Breckenridge community weighs in on idea to keep Walkable Main Street open into fall |

Breckenridge community weighs in on idea to keep Walkable Main Street open into fall

A sign strung across Breckenridge’s Walkable Main Street greets visitors July 2 ahead of the Fourth of July holiday. The town is considering extending the street concept into fall, which many business owners and residents support.
Elaine Collins / For the Daily

Editor’s note: This story has been updated to include the extended timeline business owners can participate in the survey.

BRECKENRIDGE — There has been a largely positive response from residents and business owners to the idea of extending Breckenridge’s Walkable Main Street into September or beyond. 

After Breckenridge Town Council discussed the idea at its last meeting, the Breckenridge Tourism Office put out a survey asking business owners and managers to provide their thoughts on the idea. The survey asks whether they support extending the vehicle closure into September, what their forecasts for business are and whether they plan to keep their businesses open through fall and winter.

As of Wednesday morning, the survey had received 30 responses. The survey closes at 11:59 p.m. Sunday, July 26. 

Business owners had various things to say about the closure but are generally OK with the plan.

Isaac Edery, owner of High Attitude Custom T-Shirt Shop, said in an interview Wednesday that he is happy with Walkable Main and would be fine with it continuing, though he said it has not had a significant effect on his shop. He also noted that he doesn’t think there has been much of a parking issue as a result of closing the street to vehicle traffic.

Tim West, owner of Breckenridge Outfitters, said the closure has not affected his business directly because the door to his storefront does not sit on Walkable Main. However, West said the closure has been positive for restaurants but negative for retail establishments. 

Sami Reese, who works at Crepes A La Cart on Breckenridge Main Street, said in a Facebook message that she might not have a job had the closure not been enacted. Reese said leaving the street as a pedestrian walkway is a great idea. 

In response to a post on One Man’s Junk Summit County, Lori Maphies, owner of Marigolds Farmhouse Funk & Junk, said she is in full support of extending the closure. Since Marigolds reopened June 1, she said the store has been busy every day and that foot traffic and sales are in line with or above previous summers. Although she wouldn’t say the closure is causing sales to increase, Maphies said it definitely hasn’t had any sort of negative impact on her business. 

“I fully support (keeping the closure) through the fall at least because nobody knows what’s coming,” Maphies said. “We just try to take it day by day and stay safe. … I really support all of the decisions that have been made in council.”

Maphies added that reopening Main Street to vehicle traffic could cause sidewalk crowding with lines forming outside stores when capacity is reached. She said it could cause a problem if all passersby were on the sidewalk rather than able to walk in the street as they are now.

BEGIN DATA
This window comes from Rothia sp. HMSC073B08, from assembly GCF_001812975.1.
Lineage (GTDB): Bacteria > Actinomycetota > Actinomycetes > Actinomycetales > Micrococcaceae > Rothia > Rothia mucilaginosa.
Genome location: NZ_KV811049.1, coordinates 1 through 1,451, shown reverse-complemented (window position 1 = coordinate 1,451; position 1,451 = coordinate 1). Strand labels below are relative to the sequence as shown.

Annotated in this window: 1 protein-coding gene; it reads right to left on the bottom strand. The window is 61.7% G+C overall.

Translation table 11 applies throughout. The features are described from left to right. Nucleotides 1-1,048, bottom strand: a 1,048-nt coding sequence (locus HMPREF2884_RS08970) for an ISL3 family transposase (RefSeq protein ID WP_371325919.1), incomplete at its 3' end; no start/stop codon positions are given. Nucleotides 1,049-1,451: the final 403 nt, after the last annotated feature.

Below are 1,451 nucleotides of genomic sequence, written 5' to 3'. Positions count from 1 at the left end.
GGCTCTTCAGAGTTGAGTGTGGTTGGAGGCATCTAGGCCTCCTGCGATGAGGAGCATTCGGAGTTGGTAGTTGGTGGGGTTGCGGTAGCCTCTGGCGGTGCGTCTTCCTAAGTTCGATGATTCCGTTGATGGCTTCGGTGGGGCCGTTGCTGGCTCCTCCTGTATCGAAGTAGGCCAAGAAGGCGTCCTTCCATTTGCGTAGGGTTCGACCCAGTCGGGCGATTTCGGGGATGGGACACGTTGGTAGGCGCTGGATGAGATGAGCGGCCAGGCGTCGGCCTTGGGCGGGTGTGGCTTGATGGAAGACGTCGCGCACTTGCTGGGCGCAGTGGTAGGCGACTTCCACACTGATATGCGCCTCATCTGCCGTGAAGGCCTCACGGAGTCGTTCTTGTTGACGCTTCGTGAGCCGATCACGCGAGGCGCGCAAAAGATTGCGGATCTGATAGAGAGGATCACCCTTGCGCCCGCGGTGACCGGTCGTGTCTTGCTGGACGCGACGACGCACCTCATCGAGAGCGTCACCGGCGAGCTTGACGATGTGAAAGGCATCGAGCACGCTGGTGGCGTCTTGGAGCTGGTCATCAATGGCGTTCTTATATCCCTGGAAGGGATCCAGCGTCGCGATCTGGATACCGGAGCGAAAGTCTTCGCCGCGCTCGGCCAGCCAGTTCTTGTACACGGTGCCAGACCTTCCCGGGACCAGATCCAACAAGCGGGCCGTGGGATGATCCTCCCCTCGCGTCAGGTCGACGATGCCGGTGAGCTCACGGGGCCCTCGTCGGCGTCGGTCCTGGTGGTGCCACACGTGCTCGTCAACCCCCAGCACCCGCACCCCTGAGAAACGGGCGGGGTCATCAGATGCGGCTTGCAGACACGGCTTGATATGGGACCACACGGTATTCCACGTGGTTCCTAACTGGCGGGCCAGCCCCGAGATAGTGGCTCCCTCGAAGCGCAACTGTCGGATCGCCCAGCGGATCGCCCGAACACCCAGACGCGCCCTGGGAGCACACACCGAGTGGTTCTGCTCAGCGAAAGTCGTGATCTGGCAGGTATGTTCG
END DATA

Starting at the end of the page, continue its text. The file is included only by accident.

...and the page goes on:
Many Facebook users expressed that they wanted to keep Walkable Main at least through fall. While some people said it shouldn’t stay through winter, others advocated for making the closure permanent. 

“I think during the summer is great but not during the winter, no,” Christina O’ Hearne wrote in a comment. “I’m glad businesses are doing better, but people who actually live in town are seeing the worst of it: construction on every street, no parking enforcement. Residents absolutely should be included in discussions.”

Alternatively, Michael Halouvas wrote, “Make it permanent, I say. It’s good for business owners and tourists! Will be even better once the parking lot gets finished!” 

There were also a few people who argued against the closure, such as Craig Peterson, who commented that he paid a premium price for a property on Main Street.

“If the town thinks they’re closing off my traffic year-round, it needs to be on a ballot with a payment allowance for the diminished value not having vehicle access to the place,” Peterson wrote.

Matt Crandall said in a comment that trying to park in Breckenridge has been “exhausting.”

Kat Johnson was concerned about traffic, particularly during ski season, and suggested in a Facebook message that an underpass be built to help people get from one side of town to the other.

“While I love the idea to have it be similar to 16th Street Mall or Pearl Street, what will it do to the traffic?” Johnson wrote. “It already is a constant issue. Add ski traffic and no (one) is going anywhere.”

Seven-year Breckenridge resident Hal Vatcher, who serves on several advisory committees, said that for years he has thought Walkable Main would be good for the town and thinks the concept “works” for Breckenridge, though he said he isn’t sure whether the closure would help businesses in winter. 

“My impression right now, just talking to people … everybody seems to like the freedom, the openness, the safety almost of being on Main Street,” Vatcher said. 

Vatcher also said he thinks residents are finding Walkable Main very convenient aside from the parking piece, as people can no longer park directly in front of businesses within the closure area. However, he said he likes the idea of reducing traffic and pointed out that while the closure takes away parking spaces, a new parking structure at the South Gondola Lot is being built. He said that if the closure were to become permanent, the town could consider making nearby French and Ridge streets one-way. 

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